I suspect that Mr Collins’ Christian forgiveness and charity is highly dependent upon whom is deemed worthy.

  15. says

    When Fanny returns to Portsmouth to stay with her family:-

    “Of her two sisters, Mrs. Price very much more resembled Lady Bertram than Mrs. Norris. She was a manager by necessity, without any of Mrs. Norris’s inclination for it, or any of her activity. Her disposition was naturally easy and indolent, like Lady Bertram’s; and a situation of similar affluence and do-nothingness would have been much more suited to her capacity than the exertions and self-denials of the one which her imprudent marriage had placed her in. She might have made just as good a woman of consequence as Lady Bertram, but Mrs. Norris would have been a more respectable mother of nine children on a small income.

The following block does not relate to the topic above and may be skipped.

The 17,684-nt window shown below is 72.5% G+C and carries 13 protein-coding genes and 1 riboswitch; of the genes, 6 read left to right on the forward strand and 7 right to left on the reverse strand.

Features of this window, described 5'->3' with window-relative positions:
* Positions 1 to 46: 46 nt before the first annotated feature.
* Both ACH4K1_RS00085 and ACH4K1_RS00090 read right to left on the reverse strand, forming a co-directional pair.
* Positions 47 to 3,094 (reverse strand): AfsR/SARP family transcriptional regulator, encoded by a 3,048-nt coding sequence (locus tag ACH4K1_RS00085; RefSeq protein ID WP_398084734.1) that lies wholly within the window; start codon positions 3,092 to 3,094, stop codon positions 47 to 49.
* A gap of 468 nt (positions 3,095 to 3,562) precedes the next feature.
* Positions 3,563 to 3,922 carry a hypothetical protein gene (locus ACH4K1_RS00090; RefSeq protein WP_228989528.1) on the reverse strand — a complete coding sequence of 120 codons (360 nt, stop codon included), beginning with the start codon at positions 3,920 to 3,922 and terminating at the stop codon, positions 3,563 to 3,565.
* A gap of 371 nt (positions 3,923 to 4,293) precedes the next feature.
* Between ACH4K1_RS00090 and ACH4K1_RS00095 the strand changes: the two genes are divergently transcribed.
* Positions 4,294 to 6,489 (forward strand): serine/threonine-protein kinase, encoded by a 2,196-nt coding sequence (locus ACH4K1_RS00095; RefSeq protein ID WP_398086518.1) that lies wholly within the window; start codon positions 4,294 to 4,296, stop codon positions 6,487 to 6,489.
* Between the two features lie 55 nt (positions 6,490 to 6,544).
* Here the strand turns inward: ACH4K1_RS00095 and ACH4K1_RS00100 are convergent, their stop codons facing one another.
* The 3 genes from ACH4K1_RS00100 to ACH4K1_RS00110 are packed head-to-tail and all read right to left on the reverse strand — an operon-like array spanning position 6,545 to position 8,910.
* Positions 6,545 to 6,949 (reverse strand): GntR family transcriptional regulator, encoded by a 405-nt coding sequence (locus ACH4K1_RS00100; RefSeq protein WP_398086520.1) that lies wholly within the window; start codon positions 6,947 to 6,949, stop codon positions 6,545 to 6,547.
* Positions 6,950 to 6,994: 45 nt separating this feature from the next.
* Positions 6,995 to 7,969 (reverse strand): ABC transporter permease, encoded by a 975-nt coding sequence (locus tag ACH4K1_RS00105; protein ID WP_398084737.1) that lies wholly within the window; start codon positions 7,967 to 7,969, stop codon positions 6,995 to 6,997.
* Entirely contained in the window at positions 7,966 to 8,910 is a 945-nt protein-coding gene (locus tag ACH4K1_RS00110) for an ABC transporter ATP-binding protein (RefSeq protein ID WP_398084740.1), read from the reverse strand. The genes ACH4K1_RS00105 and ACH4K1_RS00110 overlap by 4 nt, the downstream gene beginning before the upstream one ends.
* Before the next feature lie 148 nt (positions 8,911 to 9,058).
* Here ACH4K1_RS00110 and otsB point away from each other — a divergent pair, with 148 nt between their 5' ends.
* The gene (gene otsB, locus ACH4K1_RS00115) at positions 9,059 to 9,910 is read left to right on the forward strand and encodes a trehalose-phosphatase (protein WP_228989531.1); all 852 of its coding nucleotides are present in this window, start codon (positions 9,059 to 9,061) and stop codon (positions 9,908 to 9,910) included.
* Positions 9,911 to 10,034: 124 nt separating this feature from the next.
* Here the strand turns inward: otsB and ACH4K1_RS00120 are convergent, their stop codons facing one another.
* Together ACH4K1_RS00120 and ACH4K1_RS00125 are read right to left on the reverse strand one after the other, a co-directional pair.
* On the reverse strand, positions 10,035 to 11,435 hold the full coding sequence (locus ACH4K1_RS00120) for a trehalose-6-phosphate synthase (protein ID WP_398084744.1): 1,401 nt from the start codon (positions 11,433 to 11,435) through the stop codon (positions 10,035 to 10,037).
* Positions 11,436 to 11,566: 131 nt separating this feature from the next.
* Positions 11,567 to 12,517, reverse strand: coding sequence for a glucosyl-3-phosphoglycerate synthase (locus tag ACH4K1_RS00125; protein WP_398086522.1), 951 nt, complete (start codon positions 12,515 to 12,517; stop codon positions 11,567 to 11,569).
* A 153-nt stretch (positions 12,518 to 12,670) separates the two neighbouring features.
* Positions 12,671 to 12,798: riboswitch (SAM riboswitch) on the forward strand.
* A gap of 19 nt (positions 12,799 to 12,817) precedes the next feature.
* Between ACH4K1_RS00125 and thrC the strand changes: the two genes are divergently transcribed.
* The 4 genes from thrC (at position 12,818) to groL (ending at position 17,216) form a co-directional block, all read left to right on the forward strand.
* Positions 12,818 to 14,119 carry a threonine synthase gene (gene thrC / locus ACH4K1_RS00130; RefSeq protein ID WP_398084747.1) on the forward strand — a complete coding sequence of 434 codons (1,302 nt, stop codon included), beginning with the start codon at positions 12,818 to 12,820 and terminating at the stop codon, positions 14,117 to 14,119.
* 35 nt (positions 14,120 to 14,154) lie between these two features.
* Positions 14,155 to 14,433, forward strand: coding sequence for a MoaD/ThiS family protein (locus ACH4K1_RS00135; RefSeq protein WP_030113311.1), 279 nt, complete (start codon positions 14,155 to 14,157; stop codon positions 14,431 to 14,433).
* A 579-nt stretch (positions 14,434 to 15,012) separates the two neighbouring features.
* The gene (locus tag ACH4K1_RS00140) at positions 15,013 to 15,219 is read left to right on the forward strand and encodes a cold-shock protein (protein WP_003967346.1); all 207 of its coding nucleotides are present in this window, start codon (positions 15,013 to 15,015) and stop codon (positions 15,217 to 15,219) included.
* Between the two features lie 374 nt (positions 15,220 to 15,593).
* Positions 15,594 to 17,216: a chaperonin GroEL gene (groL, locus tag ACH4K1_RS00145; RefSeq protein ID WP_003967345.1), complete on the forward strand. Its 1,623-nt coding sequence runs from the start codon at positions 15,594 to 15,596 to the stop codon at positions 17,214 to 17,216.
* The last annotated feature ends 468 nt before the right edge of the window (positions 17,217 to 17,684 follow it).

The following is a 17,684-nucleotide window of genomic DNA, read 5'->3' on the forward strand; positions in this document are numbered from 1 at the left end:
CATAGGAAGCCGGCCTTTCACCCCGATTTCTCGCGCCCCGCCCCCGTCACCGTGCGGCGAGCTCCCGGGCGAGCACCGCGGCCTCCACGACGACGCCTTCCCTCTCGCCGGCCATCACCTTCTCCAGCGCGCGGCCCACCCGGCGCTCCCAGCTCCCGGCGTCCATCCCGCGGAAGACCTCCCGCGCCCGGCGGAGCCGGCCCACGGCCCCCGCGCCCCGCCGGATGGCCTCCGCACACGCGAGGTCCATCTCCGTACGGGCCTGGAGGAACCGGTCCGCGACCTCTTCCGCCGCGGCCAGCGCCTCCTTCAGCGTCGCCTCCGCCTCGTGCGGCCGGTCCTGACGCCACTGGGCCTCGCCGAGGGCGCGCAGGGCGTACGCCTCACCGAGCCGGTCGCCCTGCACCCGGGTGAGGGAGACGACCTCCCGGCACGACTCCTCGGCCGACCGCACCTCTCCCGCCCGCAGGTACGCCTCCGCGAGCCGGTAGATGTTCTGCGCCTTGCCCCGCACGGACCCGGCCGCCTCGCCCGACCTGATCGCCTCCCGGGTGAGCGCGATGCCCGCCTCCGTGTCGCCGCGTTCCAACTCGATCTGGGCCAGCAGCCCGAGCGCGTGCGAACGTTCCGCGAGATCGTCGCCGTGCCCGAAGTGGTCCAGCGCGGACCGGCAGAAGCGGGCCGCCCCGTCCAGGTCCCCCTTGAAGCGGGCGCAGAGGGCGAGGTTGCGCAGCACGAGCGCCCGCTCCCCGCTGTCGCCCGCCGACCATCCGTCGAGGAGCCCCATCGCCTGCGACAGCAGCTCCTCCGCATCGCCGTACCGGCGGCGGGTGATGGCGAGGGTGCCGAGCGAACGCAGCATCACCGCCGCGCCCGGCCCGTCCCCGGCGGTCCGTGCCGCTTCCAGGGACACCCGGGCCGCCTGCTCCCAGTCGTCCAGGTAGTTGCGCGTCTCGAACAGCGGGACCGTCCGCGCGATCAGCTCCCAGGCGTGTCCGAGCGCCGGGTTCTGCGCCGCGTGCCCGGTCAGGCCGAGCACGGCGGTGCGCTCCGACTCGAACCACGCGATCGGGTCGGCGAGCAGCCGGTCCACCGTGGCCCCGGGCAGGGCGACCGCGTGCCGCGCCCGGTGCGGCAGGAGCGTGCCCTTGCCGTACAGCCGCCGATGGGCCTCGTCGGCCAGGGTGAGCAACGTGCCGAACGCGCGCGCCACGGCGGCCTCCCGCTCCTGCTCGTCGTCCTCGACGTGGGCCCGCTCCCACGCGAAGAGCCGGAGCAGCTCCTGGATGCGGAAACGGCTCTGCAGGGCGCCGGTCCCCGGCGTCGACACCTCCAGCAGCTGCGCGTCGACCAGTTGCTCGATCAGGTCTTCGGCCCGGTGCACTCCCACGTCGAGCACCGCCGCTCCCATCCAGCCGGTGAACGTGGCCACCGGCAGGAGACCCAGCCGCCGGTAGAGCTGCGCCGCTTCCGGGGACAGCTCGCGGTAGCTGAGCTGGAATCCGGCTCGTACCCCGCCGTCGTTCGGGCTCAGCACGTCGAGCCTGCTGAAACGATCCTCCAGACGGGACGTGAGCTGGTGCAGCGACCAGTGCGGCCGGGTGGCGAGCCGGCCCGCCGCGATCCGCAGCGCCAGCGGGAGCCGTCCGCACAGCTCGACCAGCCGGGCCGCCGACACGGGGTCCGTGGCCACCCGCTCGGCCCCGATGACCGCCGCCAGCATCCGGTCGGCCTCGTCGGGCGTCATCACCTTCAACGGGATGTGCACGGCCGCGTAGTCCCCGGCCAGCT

Much of all this Fanny could not but be sensible of. She might scruple to make use of the words, but she must and did feel that her mother was a partial, ill-judging parent, a dawdle, a slattern, who neither taught nor restrained her children, whose house was the scene of mismanagement and discomfort from beginning to end”

    Mrs Norris had a lot of energy so would have made sure the house was clean, meals were provided & the children’s clothes mended.